Piracy is a threat, but the Internet is the performer's best friend

Share
Related Topics
BRITISH Music Rights, a campaigning organisation set up by music publishers and composers, are demanding that the Government look into the enforcement of copyright on the Internet, insisting that Britain's third largest invisible export could be badly damaged without a legal framework.

Now it has become possible to download CD-quality music from Websites, music publishers are following in the footsteps of law enforcement, print publishers, and governments in demanding regulation to mitigate their fear of losing control.

Speaking as a former internationally obscure folk singer, it's pretty galling to see a huge, galumphing industry notorious for ripping off its artists pleading that there will be no incentive to invest in new work if the Internet isn't regulated now.

EMI made pounds 307m in profits last year; compare that to the pounds 40m the industry estimates it is losing to piracy.

While it is true that the many small record labels would be far more seriously damaged if piracy runs out of control, we all know perfectly well that any money clawed back from regulating Internet downloads won't go to those small companies. It will go to the big players: them that has, gets.

The Internet does not need special regulation in order to stop piracy. It is already clearly illegal to sell bootlegged copies of copyrighted works; the precise nature of the distribution mechanism is irrelevant.

Requiring Internet service providers and telecommunications companies to act as copyright police is still more inappropriate. British Music Rights have singled out Web-based fan sites, some of which have offered unreleased concert recordings or studio out-takes.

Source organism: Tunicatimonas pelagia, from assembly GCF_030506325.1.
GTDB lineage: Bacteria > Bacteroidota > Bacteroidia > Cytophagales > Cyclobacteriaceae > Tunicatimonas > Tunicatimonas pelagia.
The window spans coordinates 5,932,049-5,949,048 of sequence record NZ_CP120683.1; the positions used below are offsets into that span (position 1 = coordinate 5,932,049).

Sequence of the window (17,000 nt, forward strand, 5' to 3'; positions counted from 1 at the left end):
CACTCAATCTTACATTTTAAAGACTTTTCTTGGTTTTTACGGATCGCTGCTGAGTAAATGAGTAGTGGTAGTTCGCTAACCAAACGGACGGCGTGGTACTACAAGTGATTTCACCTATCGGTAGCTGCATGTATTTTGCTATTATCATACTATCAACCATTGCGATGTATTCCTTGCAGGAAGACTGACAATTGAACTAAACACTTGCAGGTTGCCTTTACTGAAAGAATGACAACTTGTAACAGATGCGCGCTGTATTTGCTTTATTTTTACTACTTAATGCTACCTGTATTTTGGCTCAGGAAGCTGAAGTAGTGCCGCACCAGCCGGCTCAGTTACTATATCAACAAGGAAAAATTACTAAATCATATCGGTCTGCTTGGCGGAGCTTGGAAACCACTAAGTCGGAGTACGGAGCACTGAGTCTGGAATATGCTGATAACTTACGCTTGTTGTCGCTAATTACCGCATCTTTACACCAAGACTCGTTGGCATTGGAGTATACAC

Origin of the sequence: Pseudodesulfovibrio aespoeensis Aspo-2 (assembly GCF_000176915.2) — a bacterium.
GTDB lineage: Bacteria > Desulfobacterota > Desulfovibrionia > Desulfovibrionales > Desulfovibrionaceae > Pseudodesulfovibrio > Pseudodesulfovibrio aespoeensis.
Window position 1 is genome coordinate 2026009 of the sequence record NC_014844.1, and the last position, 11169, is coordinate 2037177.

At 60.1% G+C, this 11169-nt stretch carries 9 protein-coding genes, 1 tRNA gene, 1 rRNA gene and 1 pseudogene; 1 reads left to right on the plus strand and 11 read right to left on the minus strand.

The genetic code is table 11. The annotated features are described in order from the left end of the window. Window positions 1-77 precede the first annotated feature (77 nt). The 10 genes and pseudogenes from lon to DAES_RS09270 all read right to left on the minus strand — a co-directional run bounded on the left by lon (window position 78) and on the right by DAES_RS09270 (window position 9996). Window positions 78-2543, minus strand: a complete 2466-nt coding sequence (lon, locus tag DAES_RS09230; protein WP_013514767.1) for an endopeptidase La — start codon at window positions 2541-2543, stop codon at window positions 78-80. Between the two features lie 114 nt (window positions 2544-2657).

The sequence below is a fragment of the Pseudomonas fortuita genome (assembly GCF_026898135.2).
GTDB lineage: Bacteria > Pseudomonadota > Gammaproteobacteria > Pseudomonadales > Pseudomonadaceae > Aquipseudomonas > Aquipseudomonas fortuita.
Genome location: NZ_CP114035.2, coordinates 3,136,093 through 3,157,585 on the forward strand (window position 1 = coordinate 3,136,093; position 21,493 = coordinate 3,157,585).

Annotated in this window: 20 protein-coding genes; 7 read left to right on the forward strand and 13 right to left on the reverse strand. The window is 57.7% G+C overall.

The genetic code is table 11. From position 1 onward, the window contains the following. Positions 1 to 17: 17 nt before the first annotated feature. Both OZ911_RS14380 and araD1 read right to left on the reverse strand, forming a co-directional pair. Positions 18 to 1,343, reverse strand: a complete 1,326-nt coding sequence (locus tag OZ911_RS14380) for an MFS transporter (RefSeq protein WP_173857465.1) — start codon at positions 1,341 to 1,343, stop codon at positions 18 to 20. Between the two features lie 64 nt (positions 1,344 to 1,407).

I'm more sympathetic on this last point, since artists only have the right to control the first recording of their songs (after that, issuing a licence to another artist to cover the song is automatic), and publication on the Web might easily jeopardise that right.

But can there be any sight more graceless than last year's demands from Oasis's management that Web-site owners take down all copyrighted material (photos, videos, song clips, lyrics)? A distinction has to be made between a for-profit bootleg operation and a fan site.

Copyright law is commonly thought of as existing to give creative artists the chance to profit from their work so that they can afford to go on being creative artists. But it has a balancing purpose, too, which is to give the public fair access to that work.

The fair use doctrine, which permits things like quoting from books and articles for the purpose of review, parody, or comment, does not apply to music. The use of the tiniest prion of a tune may be subject to legal action, even though musicians throughout history traditionally quoted from each other's work much the way book authors do.

If we are going to revise the copyright laws for the digital era, I believe fair use should be applied to music - and film, TV, and video, too.

The music industry has more reason than most to be scared of the Internet. Not only does the Net offer a low-cost distribution mechanism (albeit without the luxurious cover art), but it makes it easier for independent bands to develop a following and by-pass traditional record companies entirely.

But music publishers could, if they chose, see the Internet as an opportunity to build closer relationships between bands and Britain's 6m Web users. They could learn to use the unique qualities of the Net to sell products that would have been uneconomic before, such as niche artistes, scraps of music too short for radio play but suitable for Windows start-up noises, or custom recordings of personalised lyrics.

Unfortunately, British Music Rights has done the equivalent of declaring war on the Net. Not the best marketing strategy for a new millennium, I'd have thought.